We speak tersely. We grind our teeth. I feel very, very bad for coming. We look at the speedometer and the clock and the speedometer and back to the clock and my God! just stop looking at the control panel of the car because it just isn't helping the situation at all, is it?!
We also keep all our eyes that can be spared from the worthless watching of the dashboard peeled for anything that looks like a cop car. Not that we were speeding. Nope. Just out of interest.
The miles peel away. We reach Milwaukee at 9:50. I can not tell you how. 10 minutes to navigate the seemingly easy off-ramp to the 2 left turns. We raise the arm rests in preparation for our screech-and-swap-drivers plan. The ceremony is, after all, taking place in a government institution. Maybe they are running late. Maybe they schedule like anal medical clinics, telling people to be there early so if they are late, they will still have time to fill out their insurance information and medical histories and patient satisfaction surveys and all. Or so I've heard.
We just need the exit 310B. Not "A" or "C", but "B". It is one of those 3 way exits. "A" and "C" are labeled. "B" is not. "C" says that it is for I-794, which we are looking for but does not designate "East" or "West". We have 10 feet to decide. I yell, "left!" as the instructions say to bear left and it is the only exit to the left and is between "A" and "C".
I am, of course, wrong. We should have gone with door #C, to the right.
All hope is lost. We decide to turn around and go to the courthouse, anyway, to see who we can talk to to reschedule things. We rehearse our deep apologies. We practice summoning some discrete tears. Even I give up all hope.
Dispiritedly we head off in the right direction.
And the heavens part and the angels sing and we are magically transported to the front of the courthouse. It is 10:05.
And what the hell is that? The entire curb across from the main entrance of the Federal Courthouse is open and clear. Parking meters marching along empty spaces. The sign reads "No parking from 6pm to 10am."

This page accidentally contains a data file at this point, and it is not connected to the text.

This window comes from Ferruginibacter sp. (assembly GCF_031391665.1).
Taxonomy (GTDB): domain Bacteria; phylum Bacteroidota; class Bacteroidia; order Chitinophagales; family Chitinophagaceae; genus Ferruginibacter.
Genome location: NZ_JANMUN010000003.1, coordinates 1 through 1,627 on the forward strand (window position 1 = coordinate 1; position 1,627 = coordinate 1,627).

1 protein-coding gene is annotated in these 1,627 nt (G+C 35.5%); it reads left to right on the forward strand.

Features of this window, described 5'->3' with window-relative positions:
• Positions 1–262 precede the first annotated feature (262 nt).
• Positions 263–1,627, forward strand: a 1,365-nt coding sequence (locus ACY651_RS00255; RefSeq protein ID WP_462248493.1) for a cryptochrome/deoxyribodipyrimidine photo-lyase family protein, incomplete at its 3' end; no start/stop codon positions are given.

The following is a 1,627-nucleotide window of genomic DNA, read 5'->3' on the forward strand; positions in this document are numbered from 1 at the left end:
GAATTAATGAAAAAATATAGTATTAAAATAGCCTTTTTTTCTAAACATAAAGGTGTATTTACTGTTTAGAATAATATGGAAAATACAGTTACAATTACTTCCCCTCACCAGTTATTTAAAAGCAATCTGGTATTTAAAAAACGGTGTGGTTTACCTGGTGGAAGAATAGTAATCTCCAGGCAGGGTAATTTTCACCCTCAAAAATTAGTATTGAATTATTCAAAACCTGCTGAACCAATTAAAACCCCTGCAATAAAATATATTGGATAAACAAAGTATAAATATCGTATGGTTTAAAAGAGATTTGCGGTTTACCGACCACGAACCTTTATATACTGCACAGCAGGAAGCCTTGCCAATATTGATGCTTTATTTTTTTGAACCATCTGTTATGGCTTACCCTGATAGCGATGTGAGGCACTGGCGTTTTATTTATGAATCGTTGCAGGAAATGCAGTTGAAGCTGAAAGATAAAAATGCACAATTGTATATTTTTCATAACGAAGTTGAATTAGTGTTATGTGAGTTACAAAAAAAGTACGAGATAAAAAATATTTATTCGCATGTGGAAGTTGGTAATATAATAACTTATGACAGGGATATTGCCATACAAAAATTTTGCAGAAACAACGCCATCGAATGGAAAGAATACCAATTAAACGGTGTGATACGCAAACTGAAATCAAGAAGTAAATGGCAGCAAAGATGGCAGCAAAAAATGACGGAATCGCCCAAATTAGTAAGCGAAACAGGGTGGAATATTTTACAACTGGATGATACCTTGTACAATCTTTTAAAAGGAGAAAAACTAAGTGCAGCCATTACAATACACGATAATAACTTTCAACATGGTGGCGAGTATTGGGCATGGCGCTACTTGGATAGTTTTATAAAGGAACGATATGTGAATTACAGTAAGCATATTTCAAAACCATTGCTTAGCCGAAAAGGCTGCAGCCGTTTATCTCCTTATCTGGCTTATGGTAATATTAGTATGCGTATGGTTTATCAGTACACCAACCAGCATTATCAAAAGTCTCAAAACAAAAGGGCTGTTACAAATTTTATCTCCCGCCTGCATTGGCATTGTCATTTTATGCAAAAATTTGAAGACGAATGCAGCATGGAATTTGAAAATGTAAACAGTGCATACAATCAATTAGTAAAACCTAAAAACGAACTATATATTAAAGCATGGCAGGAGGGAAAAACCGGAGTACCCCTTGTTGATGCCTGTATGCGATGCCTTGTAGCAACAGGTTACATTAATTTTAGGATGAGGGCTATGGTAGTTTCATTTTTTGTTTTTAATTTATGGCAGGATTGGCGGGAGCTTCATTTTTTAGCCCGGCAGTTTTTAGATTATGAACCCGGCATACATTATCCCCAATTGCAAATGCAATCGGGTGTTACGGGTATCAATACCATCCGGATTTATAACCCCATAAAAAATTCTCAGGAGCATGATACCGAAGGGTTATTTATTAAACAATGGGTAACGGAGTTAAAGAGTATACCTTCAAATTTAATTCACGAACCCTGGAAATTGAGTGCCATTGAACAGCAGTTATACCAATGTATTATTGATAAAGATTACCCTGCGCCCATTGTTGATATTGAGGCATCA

Movie parking for us. Movie parking when we needed it most.
Now I really don't believe that the All-Being-Of-Time-And-Space micromanages in our piddly little lives, but if I did, I would call it a miracle and go on the 700 Club
Charles pulls up and leaps across the street and into the courthouse.
I sit stunned for 5 seconds, stagger out and plunk 90 minutes of change in the meter (all the quarters in the parking-and-toll change-cup in the car), thinking that it would be a small good deed for who ever came after us.
I gather up toddler, books, purse, and sanity and scamper to the corner. Notice I did not jaywalk, despite my urge. Very law abiding.
The two polite security guards at the metal detector and x-ray thingie efficiently get us through and, after asking if we were here for the ceremony, direct us succinctly to the room. I notice they don't seem surprised that we are late.
We get to the room, an amazing, polished, carved and gleaming oak room. (Only the floor was not oak. Seriously. That and the 2 small busts of Lincoln and Kennedy.) There were about 50 others sitting in rows in front of the bar, where Charles was, waiting to be sworn in. The 30 or so friends and family members along to watch were seated on benches (oak, natch) in the back. We camped out on one and broke out the books. And then the crayons.
At 10:45, the clerk came in and announced that in 15 more minutes, the court would be called to order and hizonner would preside over the swearing in. We should feel free to roam about the halls.
Yup. It started an hour late.
And I could do nothing but giggle with glee.
And look at my watch rather frequently to make sure the parking meter was not going to run out before we were through as I had only put in 90 minutes of change in. Good deed and all.
So, the nice, friendly judge (a credit to Wisconsin, he was) came in a bit after 11am and swore in all those newly minted Yanks (or 1/2 Yank, in the case of Charles), even cracking a sly joke in the midst of his speech.
Sadly, there was no cake afterward, so we went out for lunch and bought a chocolate pie, which made Charles and I rather sick but the kids loved. (Note to self, if you ever go back to a Perkins, do not succumb to the French Silk pie. It has little chocolate flavor and about 3 times the amount of sweet it needs.)
So, there we are. Beforehand, I had thought this trip, aside from being a notable event for us as a family, might be worth a post. Heh.
All rise. This court is no longer in session. Thank you, God and all the sweet saints, micromanagers or not.
Labels: Marvelous Charles, shtoopid